Last week I did something that scared me. I stood in front of nearly 200 financial planners and I talked to them about why financial blogs are a good thing.
I’m a confident writer. I’ve been doing this long enough that I know my strength and my limitations. I’m less confident as a speaker. I don’t have time to pause to collect my thoughts. I’m not able to edit. I’m afraid of being trapped in a corner without being able to talk my way out. Basically, I’m scared to speak.
It would be easy to simply refuse the chances that come my way. When somebody asks me to speak in front of a group, I could say “no”. When radio and television stations call for an interview, I could say “no”. But for the past two years, I’ve been following my own policy to say “yes” to new chances.
To say “yes” is to live in fear. My goal is to continually improve myself to become better than I am today. One way to do that is to do the things that scare me, to take them on as challenges, and to learn from them — even if I fail.
In mid-November, a local station asked me to appear on live television. “I realize it’s short notice,” the producer wrote, “but we’d love to have you on the show if you’re available tonight.” I was frightened. I thought about recent taped television interviews that I had hated. I was afraid of what might happen.
But I also thought about the things that had gone right. I thought of how my speaking skills had improved over the past year. And then I thought of the book I was reading, a book that I had bought for $1.29 at the local store. The Magic of Thinking Big was a huge bestseller during the 1960s. Written by Dr. David Schwartz, a professor at Georgia State University, the book contains dozens of practical tips on how to take risks to achieve big goals. Schwartz argues that nobody will believe in you until you believe in yourself.
So when the television producer asked if I wanted to appear on his show, I thought big. “Sure,” I said. “I’ll do it.” I acted confidently, but on the inside I was frightened. What I needed was techniques to build up my confidence and to overcome my fear.
63. Why is the author afraid of speaking in public?
A. He is aware of his potential. B. He has few chances to talk.
C. He is not able to edit what he says. D. He likes writing better.
64. The underlined words “my own policy” in Paragraph 3 probably mean ________.
A. self-improving through challenges
B. hesitating before chances
C. turning down the invitations
D. saying yes to fear
65. The author mentioned the book The Magic of Thinking Big mainly because ________.
A. it was inspiring B. it was a bestseller
C. its author was famous D. its price was attractive
66. What is the author’s purpose to write the passage?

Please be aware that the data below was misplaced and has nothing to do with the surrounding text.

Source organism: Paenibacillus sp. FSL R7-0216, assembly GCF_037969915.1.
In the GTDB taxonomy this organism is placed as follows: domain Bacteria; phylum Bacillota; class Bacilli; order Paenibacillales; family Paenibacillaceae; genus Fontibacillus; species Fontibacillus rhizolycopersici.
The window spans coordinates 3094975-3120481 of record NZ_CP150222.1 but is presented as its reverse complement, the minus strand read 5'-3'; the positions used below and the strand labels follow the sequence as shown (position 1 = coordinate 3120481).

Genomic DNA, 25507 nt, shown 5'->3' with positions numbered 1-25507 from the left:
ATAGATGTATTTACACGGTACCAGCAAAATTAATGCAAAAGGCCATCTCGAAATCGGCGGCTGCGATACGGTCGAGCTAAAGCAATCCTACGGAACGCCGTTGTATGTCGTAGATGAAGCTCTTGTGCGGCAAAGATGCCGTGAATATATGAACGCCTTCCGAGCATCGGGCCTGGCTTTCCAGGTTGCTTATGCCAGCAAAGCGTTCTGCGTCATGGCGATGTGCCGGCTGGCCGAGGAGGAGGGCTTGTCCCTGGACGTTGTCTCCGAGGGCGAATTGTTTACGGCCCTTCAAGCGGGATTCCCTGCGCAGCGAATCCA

A. To analyze his strength and weaknesses.
B. To give practical tips on speaking in public.
C. To persuade people to follow his example.
D. To share his experiences of overcoming fear.
To Friend or Not to Friend
We all love our parents and turn to them when we’re in need, but would you like them to hear the conversations you have with your friends on the school playground or lunch queue? Social networking sites have become extensions of the school hallways, so would you add your parents as “friends” and allow them to view your online activities and conversations with friends?
In the past the generation gap included a technology gap, where children were up to date with latest technology and parents were left behind, content to continue their day to day lives as they always had because they had no need to know more about technology. However, more and more parents are beginning to realize just how important social networks are in their lives. This realization has given many parents the motivation to educate themselves about social networking sites.
These days many people are attracted to social networking sites because they can choose who they have around them; there’s also a certain amount of control over privacy that we don’t get in real life. Sometimes we feel that privacy is violated when we must accept a “friend” request from a parent or family member.
It’s a difficult choice whether or not to allow a parent to become a part of our online lives. On the one hand we don’t want to “reject” their request because that might hurt their feelings or make them feel you have something to hide. On the other hand if you do accept, then you could have a sense of being watched and no longer feel free to comment or communicate the way you did before.
A recent survey suggested that parents shouldn’t take it personally if their child ignores their request: “When a teen ignores a parent’s friend request, it doesn’t necessarily mean that they are hiding something, but it could mean that this is one part of their life where they want to be independent.”
Perhaps talking with parents and giving explanations would help soften the blow if you do choose not to add them to your friends list.
67. From Paragraph 2, we learn that ______.
A. parents feel secure about their privacy online
B. social networks successfully fill the generation gap
C. parents have realized the importance of social networks
D. social networks offer a platform for parents to communicate
68. Teenagers may refuse a parent’s friend request because ______.
A. they hide something from their parents
B. they are unwilling to be watched by parents
C. their parents tend to fall behind in technology
D. their parents make negative comments on them
69. The passage is mainly about ______.
A. privacy online B. social networks
C. the generation gap D. parents’ friend requests
70. The passage is written mainly for ______.
A. parents B. teenagers
C. teachers D. researchers